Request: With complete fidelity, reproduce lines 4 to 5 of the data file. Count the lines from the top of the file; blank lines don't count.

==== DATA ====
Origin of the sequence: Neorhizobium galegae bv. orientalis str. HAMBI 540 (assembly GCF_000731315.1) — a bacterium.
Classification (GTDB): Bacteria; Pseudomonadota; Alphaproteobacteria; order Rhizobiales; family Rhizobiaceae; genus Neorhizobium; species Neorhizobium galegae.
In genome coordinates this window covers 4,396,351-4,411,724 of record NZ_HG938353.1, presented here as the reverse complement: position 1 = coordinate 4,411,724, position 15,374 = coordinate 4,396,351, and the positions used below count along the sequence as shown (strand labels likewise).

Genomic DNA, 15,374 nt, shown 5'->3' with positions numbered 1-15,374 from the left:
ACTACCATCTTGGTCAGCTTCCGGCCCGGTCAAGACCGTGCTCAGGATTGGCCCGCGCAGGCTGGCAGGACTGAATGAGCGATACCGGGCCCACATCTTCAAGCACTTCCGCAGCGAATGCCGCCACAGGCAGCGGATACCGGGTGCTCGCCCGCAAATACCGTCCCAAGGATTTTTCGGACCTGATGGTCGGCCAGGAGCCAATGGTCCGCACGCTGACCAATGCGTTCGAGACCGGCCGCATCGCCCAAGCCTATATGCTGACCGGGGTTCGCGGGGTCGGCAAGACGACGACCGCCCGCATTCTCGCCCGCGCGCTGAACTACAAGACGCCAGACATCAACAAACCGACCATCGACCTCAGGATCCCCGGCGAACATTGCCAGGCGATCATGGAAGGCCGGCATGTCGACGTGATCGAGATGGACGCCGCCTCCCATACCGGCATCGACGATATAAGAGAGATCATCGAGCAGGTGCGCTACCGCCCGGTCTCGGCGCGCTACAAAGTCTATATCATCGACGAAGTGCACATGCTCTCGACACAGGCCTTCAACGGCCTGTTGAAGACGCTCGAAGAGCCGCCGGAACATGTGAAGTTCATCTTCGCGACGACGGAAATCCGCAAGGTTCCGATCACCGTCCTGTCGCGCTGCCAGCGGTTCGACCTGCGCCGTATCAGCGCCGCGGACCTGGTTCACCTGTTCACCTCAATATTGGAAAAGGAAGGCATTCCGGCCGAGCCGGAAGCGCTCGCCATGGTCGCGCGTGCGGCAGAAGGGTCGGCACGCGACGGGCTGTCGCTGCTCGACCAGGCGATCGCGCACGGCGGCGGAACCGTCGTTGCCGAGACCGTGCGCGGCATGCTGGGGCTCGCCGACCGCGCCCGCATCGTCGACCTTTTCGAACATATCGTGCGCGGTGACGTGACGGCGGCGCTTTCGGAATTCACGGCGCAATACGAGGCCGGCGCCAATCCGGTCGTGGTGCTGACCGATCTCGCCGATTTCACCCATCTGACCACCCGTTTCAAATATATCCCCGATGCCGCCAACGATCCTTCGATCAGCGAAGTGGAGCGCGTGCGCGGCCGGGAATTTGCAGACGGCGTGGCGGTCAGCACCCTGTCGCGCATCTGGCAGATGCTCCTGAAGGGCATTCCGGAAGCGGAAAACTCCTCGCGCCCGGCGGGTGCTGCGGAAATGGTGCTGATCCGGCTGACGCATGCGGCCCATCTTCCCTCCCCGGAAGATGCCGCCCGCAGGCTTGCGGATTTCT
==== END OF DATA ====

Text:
Genomic DNA, 15,374 nt, shown 5'->3' with positions numbered 1-15,374 from the left:
ACTACCATCTTGGTCAGCTTCCGGCCCGGTCAAGACCGTGCTCAGGATTGGCCCGCGCAGGCTGGCAGGACTGAATGAGCGATACCGGGCCCACATCTTCAAGCACTTCCGCAGCGAATGCCGCCACAGGCAGCGGATACCGGGTGCTCGCCCGCAAATACCGTCCCAAGGATTTTTCGGACCTGATGGTCGGCCAGGAGCCAATGGTCCGCACGCTGACCAATGCGTTCGAGACCGGCCGCATCGCCCAAGCCTATATGCTGACCGGGGTTCGCGGGGTCGGCAAGACGACGACCGCCCGCATTCTCGCCCGCGCGCTGAACTACAAGACGCCAGACATCAACAAACCGACCATCGACCTCAGGATCCCCGGCGAACATTGCCAGGCGATCATGGAAGGCCGGCATGTCGACGTGATCGAGATGGACGCCGCCTCCCATACCGGCATCGACGATATAAGAGAGATCATCGAGCAGGTGCGCTACCGCCCGGTCTCGGCGCGCTACAAAGTCTATATCATCGACGAAGTGCACATGCTCTCGACACAGGCCTTCAACGGCCTGTTGAAGACGCTCGAAGAGCCGCCGGAACATGTGAAGTTCATCTTCGCGACGACGGAAATCCGCAAGGTTCCGATCACCGTCCTGTCGCGCTGCCAGCGGTTCGACCTGCGCCGTATCAGCGCCGCGGACCTGGTTCACCTGTTCACCTCAATATTGGAAAAGGAAGGCATTCCGGCCGAGCCGGAAGCGCTCGCCATGGTCGCGCGTGCGGCAGAAGGGTCGGCACGCGACGGGCTGTCGCTGCTCGACCAGGCGATCGCGCACGGCGGCGGAACCGTCGTTGCCGAGACCGTGCGCGGCATGCTGGGGCTCGCCGACCGCGCCCGCATCGTCGACCTTTTCGAACATATCGTGCGCGGTGACGTGACGGCGGCGCTTTCGGAATTCACGGCGCAATACGAGGCCGGCGCCAATCCGGTCGTGGTGCTGACCGATCTCGCCGATTTCACCCATCTGACCACCCGTTTCAAATATATCCCCGATGCCGCCAACGATCCTTCGATCAGCGAAGTGGAGCGCGTGCGCGGCCGGGAATTTGCAGACGGCGTGGCGGTCAGCACCCTGTCGCGCATCTGGCAGATGCTCCTGAAGGGCATTCCGGAAGCGGAAAACTCCTCGCGCCCGGCGGGTGCTGCGGAAATGGTGCTGATCCGGCTGACGCATGCGGCCCATCTTCCCTCCCCGGAAGATGCCGCCCGCAGGCTTGCGGATTTCT